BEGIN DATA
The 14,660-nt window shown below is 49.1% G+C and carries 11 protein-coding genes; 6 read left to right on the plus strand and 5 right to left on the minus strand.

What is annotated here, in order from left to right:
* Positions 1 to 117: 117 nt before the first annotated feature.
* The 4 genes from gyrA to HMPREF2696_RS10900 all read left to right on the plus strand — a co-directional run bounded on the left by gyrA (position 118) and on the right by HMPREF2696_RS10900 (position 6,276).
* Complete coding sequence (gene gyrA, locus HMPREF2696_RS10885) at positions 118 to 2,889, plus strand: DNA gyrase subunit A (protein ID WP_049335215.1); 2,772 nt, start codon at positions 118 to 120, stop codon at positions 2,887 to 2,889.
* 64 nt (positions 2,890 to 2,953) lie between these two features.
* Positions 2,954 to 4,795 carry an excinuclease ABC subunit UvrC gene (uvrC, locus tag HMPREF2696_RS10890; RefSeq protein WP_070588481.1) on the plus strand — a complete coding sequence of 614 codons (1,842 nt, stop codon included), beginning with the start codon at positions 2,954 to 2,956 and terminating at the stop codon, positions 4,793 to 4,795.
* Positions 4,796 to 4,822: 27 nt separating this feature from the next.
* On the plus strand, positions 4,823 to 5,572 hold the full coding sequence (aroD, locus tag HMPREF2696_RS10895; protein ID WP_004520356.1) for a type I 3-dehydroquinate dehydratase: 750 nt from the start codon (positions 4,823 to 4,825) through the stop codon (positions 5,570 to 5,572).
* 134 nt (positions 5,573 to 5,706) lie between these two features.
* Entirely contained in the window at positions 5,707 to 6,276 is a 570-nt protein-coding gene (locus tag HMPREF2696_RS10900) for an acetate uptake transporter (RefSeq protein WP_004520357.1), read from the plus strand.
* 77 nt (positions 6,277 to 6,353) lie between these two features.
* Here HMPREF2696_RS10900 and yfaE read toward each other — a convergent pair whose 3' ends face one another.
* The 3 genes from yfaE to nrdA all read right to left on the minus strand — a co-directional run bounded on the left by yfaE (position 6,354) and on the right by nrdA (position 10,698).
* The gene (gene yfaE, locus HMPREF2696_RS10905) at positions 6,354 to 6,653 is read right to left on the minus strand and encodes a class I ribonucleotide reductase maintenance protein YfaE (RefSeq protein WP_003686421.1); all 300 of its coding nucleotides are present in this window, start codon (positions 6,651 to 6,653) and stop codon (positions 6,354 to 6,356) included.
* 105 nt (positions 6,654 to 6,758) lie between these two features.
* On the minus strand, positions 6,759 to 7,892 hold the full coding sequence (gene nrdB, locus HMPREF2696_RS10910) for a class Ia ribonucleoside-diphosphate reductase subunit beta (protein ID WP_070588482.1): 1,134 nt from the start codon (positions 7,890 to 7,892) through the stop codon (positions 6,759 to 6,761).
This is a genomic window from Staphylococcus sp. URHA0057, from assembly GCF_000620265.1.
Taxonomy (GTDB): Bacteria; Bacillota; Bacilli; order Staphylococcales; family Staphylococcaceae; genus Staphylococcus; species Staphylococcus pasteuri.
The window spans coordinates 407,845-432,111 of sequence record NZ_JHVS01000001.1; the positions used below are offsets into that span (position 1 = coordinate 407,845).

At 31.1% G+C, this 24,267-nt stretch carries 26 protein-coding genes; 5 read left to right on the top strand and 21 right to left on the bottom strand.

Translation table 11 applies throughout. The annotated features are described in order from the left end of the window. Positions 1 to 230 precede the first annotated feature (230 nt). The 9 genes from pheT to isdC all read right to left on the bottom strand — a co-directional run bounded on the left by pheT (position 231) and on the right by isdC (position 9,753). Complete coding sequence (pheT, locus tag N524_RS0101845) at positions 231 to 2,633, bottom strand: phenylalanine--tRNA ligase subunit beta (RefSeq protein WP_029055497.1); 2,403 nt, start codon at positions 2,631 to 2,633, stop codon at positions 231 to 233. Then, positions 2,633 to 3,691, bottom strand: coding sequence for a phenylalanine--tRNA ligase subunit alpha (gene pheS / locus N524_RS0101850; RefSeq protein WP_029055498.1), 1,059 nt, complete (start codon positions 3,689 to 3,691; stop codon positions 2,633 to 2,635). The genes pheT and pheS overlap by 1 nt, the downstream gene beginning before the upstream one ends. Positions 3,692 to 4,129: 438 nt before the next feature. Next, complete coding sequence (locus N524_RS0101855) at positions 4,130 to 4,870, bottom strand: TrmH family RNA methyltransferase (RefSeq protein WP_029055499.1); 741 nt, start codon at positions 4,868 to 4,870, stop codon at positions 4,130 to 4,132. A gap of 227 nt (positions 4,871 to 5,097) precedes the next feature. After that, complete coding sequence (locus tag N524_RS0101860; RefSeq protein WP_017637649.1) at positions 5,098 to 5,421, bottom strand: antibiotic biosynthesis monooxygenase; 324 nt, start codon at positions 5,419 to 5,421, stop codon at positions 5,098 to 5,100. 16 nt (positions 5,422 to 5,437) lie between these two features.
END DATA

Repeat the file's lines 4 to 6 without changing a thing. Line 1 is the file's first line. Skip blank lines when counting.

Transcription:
* The 4 genes from gyrA to HMPREF2696_RS10900 all read left to right on the plus strand — a co-directional run bounded on the left by gyrA (position 118) and on the right by HMPREF2696_RS10900 (position 6,276).
* Complete coding sequence (gene gyrA, locus HMPREF2696_RS10885) at positions 118 to 2,889, plus strand: DNA gyrase subunit A (protein ID WP_049335215.1); 2,772 nt, start codon at positions 118 to 120, stop codon at positions 2,887 to 2,889.
* 64 nt (positions 2,890 to 2,953) lie between these two features.